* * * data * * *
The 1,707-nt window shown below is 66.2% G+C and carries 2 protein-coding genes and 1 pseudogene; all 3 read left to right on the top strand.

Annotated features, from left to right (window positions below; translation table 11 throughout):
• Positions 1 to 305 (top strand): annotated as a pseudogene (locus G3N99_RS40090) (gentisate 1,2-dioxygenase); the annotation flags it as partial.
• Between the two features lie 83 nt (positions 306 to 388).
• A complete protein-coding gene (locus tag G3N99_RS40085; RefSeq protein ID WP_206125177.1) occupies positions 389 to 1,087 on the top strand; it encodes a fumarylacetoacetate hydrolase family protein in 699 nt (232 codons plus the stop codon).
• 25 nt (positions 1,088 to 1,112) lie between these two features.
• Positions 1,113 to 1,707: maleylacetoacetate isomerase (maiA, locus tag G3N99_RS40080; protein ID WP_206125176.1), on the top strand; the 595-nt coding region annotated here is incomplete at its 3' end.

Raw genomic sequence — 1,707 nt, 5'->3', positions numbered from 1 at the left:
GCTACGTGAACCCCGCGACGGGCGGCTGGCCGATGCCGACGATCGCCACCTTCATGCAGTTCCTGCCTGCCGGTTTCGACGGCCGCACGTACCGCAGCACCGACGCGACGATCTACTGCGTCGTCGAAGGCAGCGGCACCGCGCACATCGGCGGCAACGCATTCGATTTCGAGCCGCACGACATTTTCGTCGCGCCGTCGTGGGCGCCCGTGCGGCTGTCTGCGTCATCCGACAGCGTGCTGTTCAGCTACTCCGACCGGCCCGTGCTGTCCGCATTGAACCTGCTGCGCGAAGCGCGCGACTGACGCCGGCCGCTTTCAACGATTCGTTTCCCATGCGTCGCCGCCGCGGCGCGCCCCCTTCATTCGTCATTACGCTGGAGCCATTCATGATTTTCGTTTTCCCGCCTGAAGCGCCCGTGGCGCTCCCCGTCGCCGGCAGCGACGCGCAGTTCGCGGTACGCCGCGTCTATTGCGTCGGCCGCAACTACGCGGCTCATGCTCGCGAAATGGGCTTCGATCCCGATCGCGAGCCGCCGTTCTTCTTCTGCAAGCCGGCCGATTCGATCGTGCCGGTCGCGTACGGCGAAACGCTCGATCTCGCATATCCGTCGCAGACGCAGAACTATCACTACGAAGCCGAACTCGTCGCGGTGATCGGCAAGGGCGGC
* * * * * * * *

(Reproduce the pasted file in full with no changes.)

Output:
The 1,707-nt window shown below is 66.2% G+C and carries 2 protein-coding genes and 1 pseudogene; all 3 read left to right on the top strand.

Annotated features, from left to right (window positions below; translation table 11 throughout):
• Positions 1 to 305 (top strand): annotated as a pseudogene (locus G3N99_RS40090) (gentisate 1,2-dioxygenase); the annotation flags it as partial.
• Between the two features lie 83 nt (positions 306 to 388).
• A complete protein-coding gene (locus tag G3N99_RS40085; RefSeq protein ID WP_206125177.1) occupies positions 389 to 1,087 on the top strand; it encodes a fumarylacetoacetate hydrolase family protein in 699 nt (232 codons plus the stop codon).
• 25 nt (positions 1,088 to 1,112) lie between these two features.
• Positions 1,113 to 1,707: maleylacetoacetate isomerase (maiA, locus tag G3N99_RS40080; protein ID WP_206125176.1), on the top strand; the 595-nt coding region annotated here is incomplete at its 3' end.

Raw genomic sequence — 1,707 nt, 5'->3', positions numbered from 1 at the left:
GCTACGTGAACCCCGCGACGGGCGGCTGGCCGATGCCGACGATCGCCACCTTCATGCAGTTCCTGCCTGCCGGTTTCGACGGCCGCACGTACCGCAGCACCGACGCGACGATCTACTGCGTCGTCGAAGGCAGCGGCACCGCGCACATCGGCGGCAACGCATTCGATTTCGAGCCGCACGACATTTTCGTCGCGCCGTCGTGGGCGCCCGTGCGGCTGTCTGCGTCATCCGACAGCGTGCTGTTCAGCTACTCCGACCGGCCCGTGCTGTCCGCATTGAACCTGCTGCGCGAAGCGCGCGACTGACGCCGGCCGCTTTCAACGATTCGTTTCCCATGCGTCGCCGCCGCGGCGCGCCCCCTTCATTCGTCATTACGCTGGAGCCATTCATGATTTTCGTTTTCCCGCCTGAAGCGCCCGTGGCGCTCCCCGTCGCCGGCAGCGACGCGCAGTTCGCGGTACGCCGCGTCTATTGCGTCGGCCGCAACTACGCGGCTCATGCTCGCGAAATGGGCTTCGATCCCGATCGCGAGCCGCCGTTCTTCTTCTGCAAGCCGGCCGATTCGATCGTGCCGGTCGCGTACGGCGAAACGCTCGATCTCGCATATCCGTCGCAGACGCAGAACTATCACTACGAAGCCGAACTCGTCGCGGTGATCGGCAAGGGCGGC